Islamabad is the capital city of Pakistan built during the 1960s. The city is home of several landmarks, including the Faisal Mosque, the largest mosque in South Asia and the fourth largest in the world, Pakistan's National Monument and the Democracy Square. Islamabad is ranked very high on the Human Development Index, equivalent to that of Belgium. The city has the highest cost of living in Pakistan. The city is home to sixteen universities and is one of the safest in Pakistan.
Karachi is the largest and most populous city in Pakistan and the 5th largest metropolitan city in the world. Karachi is the capital of Sindh province. Ranked as a beta world city, the city is Pakistan's premier industrial and financial centre. Karachi is also Pakistan's most cosmopolitan city. Situated on the Arabian Sea, Karachi serves as a transport hub, and is home to Pakistan's two largest seaports, as well as the busiest airport in Pakistan.
Lahore is the historic cultural centre of the Punjab region. It exerts a strong cultural influence over Pakistan. Lahore is a major centre for Pakistan's publishing industry. The city is also a major centre of education in Pakistan, with some of Pakistan's leading universities based in the city. Lahore is also home to Pakistan's film industry, Lollywood. The city is also much of Pakistan's tourist industry, with major attractions including the Badshahi and Wazir Khan mosques, Lahore Fort and Shalimar Gardens.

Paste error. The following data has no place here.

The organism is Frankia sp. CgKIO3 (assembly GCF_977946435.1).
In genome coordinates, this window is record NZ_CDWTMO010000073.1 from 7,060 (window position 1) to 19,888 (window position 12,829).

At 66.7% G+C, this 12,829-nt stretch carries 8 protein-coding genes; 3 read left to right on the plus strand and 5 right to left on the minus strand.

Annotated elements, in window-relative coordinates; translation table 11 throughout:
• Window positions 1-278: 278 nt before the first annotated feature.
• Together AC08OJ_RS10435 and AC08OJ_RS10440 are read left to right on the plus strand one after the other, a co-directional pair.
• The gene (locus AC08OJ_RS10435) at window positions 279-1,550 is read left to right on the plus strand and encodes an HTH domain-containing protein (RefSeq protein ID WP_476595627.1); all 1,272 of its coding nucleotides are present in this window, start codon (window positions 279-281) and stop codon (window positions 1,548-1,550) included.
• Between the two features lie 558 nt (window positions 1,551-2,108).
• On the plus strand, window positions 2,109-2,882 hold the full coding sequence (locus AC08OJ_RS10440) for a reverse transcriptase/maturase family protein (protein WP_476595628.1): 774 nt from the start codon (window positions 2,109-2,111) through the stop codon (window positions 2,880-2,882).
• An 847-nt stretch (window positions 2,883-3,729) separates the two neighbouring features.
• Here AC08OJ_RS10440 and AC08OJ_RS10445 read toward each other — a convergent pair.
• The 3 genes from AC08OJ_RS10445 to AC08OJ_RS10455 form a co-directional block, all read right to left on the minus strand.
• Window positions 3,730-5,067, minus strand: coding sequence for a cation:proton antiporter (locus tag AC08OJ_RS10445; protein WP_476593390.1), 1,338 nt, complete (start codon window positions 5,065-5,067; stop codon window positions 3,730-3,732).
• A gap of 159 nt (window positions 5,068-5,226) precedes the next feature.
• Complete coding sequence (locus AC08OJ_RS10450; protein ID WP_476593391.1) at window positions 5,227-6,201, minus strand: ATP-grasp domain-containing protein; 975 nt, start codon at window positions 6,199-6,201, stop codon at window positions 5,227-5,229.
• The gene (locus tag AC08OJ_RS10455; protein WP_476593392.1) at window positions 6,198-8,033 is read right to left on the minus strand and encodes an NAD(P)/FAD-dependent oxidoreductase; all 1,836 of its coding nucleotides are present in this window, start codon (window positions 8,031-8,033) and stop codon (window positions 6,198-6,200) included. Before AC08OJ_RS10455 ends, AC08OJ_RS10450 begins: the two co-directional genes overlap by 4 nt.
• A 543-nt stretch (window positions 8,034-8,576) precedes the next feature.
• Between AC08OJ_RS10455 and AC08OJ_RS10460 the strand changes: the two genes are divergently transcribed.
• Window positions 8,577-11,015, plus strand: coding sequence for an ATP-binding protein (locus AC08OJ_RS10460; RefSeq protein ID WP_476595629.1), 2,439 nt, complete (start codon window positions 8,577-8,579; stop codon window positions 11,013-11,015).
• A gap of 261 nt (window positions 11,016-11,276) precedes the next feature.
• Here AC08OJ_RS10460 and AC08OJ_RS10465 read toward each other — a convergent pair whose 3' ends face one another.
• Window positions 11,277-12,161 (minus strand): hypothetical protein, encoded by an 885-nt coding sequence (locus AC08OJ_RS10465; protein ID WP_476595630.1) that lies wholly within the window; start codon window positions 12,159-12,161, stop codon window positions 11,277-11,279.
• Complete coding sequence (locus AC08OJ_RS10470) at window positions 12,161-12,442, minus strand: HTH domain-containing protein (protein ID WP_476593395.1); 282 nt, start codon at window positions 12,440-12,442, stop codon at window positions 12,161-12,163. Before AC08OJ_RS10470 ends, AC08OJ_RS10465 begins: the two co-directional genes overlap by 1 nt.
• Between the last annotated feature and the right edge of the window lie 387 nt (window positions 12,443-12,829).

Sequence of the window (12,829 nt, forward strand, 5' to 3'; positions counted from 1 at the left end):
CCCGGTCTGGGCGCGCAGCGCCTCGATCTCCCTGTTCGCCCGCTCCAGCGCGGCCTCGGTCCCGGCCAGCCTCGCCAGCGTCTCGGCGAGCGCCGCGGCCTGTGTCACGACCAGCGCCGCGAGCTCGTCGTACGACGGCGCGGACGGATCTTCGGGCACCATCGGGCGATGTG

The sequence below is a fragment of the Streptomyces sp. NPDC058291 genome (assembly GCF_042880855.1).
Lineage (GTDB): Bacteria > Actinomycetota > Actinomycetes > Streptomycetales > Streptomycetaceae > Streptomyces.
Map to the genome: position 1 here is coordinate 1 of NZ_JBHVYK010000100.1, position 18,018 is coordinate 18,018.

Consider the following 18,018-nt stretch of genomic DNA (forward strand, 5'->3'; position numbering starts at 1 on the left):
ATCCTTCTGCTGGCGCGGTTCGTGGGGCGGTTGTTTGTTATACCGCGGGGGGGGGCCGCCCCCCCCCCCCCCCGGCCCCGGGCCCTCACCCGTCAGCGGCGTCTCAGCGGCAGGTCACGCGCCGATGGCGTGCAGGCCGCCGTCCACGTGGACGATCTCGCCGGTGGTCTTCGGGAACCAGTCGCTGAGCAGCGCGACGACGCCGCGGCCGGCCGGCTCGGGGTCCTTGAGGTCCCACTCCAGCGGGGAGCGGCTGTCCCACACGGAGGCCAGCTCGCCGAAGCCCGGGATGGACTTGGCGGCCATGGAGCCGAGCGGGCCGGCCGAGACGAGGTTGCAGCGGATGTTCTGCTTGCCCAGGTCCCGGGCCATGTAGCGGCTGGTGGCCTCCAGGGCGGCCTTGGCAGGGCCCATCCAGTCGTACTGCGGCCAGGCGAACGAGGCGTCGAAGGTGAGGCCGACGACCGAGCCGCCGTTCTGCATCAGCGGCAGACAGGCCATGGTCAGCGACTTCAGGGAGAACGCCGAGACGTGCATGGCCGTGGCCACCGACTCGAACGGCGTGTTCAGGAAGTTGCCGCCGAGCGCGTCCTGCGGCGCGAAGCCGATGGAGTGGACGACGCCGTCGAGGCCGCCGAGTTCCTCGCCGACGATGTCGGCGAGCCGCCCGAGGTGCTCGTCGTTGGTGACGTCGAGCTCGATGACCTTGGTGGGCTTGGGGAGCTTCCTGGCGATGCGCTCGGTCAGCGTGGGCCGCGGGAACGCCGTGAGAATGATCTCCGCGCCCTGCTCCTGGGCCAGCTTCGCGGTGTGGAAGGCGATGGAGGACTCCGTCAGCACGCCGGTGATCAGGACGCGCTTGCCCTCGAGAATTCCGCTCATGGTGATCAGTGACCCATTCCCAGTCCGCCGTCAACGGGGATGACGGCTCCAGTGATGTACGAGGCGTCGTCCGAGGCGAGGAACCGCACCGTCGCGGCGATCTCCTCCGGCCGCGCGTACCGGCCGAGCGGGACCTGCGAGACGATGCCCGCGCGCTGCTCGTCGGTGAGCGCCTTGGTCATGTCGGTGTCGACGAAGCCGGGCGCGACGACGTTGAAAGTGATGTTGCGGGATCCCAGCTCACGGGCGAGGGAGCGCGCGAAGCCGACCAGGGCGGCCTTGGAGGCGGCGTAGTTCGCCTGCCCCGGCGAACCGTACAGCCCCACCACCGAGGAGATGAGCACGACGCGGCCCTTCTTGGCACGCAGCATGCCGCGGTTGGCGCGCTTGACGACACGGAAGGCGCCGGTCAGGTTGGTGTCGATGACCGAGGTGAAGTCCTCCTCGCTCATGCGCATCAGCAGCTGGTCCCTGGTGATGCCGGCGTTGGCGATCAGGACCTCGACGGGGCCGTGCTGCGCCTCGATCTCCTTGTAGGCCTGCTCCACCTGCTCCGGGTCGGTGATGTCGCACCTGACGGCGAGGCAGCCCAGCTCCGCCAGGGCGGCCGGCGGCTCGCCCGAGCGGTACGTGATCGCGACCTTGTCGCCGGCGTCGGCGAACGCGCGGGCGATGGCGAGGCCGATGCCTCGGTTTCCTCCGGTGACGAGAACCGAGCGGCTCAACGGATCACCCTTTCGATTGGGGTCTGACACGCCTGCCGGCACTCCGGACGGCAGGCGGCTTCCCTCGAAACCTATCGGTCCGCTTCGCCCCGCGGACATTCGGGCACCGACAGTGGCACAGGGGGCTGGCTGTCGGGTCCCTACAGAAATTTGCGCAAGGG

Peshawar is a metropolitan city and the administrative centre and economic hub for the Federally Administered Tribal Areas of Pakistan. Peshawar is situated in a large valley near the eastern end of the Khyber Pass, close to the Pak-Afghan border. Peshawar is irrigated by various canals of the Kabul River and by its right tributary, the Bara River. Peshawar's recorded history dates back to at least 539 BC, making it the oldest city in Pakistan and one of the oldest in South Asia.
Historically one of the first planned cities within British India. Faisalabad has grown to become a major industrial and distribution centre because of its central location in the region and connecting roads, rails, and air transportation. It has been referred to as the "Manchester of Pakistan" because it contributes over 20% toward Pakistan's annual GDP. Faisalabad's average annual GDP is $20.55 billion (USD), of which 21% comes from agriculture.
The city is known as the fruit garden of Pakistan, due to the numerous fruit orchards in and around it, and the large variety of fruits and dry fruits produced there. Quetta is a trade and communication centre between the two countries. The city lies on the Bolan Pass route which was once the only gateway from Central Asia to South Asia. Quetta played an important role militarily for the Pakistani Armed Forces in Afghanistan conflict.
Skardu is located at the confluence of the Indus and Shigar Rivers at an altitude of nearly 2,500 metres (8,202 feet). Skardu is a major tourism, trekking and expedition hub in Gilgit-Baltistan. The mountainous terrain of the region, which includes four of the world's 14 Eight-thousander peaks, attracts tourists, trekkers and mountaineers from around the world. The climate of Skardu during the summer is moderated by its mountain setting; the intense heat of lowland India does not reach it.